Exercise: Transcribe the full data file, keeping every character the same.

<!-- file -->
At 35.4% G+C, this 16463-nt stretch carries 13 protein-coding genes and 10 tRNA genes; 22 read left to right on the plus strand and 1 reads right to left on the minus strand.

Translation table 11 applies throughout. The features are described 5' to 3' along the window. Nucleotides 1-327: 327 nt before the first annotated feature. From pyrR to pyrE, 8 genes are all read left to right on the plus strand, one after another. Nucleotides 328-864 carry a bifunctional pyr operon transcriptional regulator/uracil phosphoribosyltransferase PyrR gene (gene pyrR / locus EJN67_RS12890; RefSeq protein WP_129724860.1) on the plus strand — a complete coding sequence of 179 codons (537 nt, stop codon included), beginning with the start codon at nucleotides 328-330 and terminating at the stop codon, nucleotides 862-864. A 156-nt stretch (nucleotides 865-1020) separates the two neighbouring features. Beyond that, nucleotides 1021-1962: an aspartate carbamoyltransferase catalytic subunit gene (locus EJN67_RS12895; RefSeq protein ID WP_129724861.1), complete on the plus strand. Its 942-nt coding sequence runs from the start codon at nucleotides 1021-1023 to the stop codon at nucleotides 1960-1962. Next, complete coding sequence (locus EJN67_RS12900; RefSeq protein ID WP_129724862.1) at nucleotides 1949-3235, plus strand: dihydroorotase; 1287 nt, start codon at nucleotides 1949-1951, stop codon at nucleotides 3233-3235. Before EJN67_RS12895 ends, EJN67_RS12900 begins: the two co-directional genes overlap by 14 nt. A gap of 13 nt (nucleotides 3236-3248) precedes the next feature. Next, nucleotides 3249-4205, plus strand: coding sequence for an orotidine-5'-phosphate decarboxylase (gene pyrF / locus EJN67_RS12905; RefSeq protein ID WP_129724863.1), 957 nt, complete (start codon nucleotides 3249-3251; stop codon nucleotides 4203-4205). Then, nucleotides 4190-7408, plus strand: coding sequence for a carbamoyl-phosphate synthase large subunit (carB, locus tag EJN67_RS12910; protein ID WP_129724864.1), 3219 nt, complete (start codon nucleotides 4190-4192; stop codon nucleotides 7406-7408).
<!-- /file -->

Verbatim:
At 35.4% G+C, this 16463-nt stretch carries 13 protein-coding genes and 10 tRNA genes; 22 read left to right on the plus strand and 1 reads right to left on the minus strand.

Translation table 11 applies throughout. The features are described 5' to 3' along the window. Nucleotides 1-327: 327 nt before the first annotated feature. From pyrR to pyrE, 8 genes are all read left to right on the plus strand, one after another. Nucleotides 328-864 carry a bifunctional pyr operon transcriptional regulator/uracil phosphoribosyltransferase PyrR gene (gene pyrR / locus EJN67_RS12890; RefSeq protein WP_129724860.1) on the plus strand — a complete coding sequence of 179 codons (537 nt, stop codon included), beginning with the start codon at nucleotides 328-330 and terminating at the stop codon, nucleotides 862-864. A 156-nt stretch (nucleotides 865-1020) separates the two neighbouring features. Beyond that, nucleotides 1021-1962: an aspartate carbamoyltransferase catalytic subunit gene (locus EJN67_RS12895; RefSeq protein ID WP_129724861.1), complete on the plus strand. Its 942-nt coding sequence runs from the start codon at nucleotides 1021-1023 to the stop codon at nucleotides 1960-1962. Next, complete coding sequence (locus EJN67_RS12900; RefSeq protein ID WP_129724862.1) at nucleotides 1949-3235, plus strand: dihydroorotase; 1287 nt, start codon at nucleotides 1949-1951, stop codon at nucleotides 3233-3235. Before EJN67_RS12895 ends, EJN67_RS12900 begins: the two co-directional genes overlap by 14 nt. A gap of 13 nt (nucleotides 3236-3248) precedes the next feature. Next, nucleotides 3249-4205, plus strand: coding sequence for an orotidine-5'-phosphate decarboxylase (gene pyrF / locus EJN67_RS12905; RefSeq protein ID WP_129724863.1), 957 nt, complete (start codon nucleotides 3249-3251; stop codon nucleotides 4203-4205). Then, nucleotides 4190-7408, plus strand: coding sequence for a carbamoyl-phosphate synthase large subunit (carB, locus tag EJN67_RS12910; protein ID WP_129724864.1), 3219 nt, complete (start codon nucleotides 4190-4192; stop codon nucleotides 7406-7408).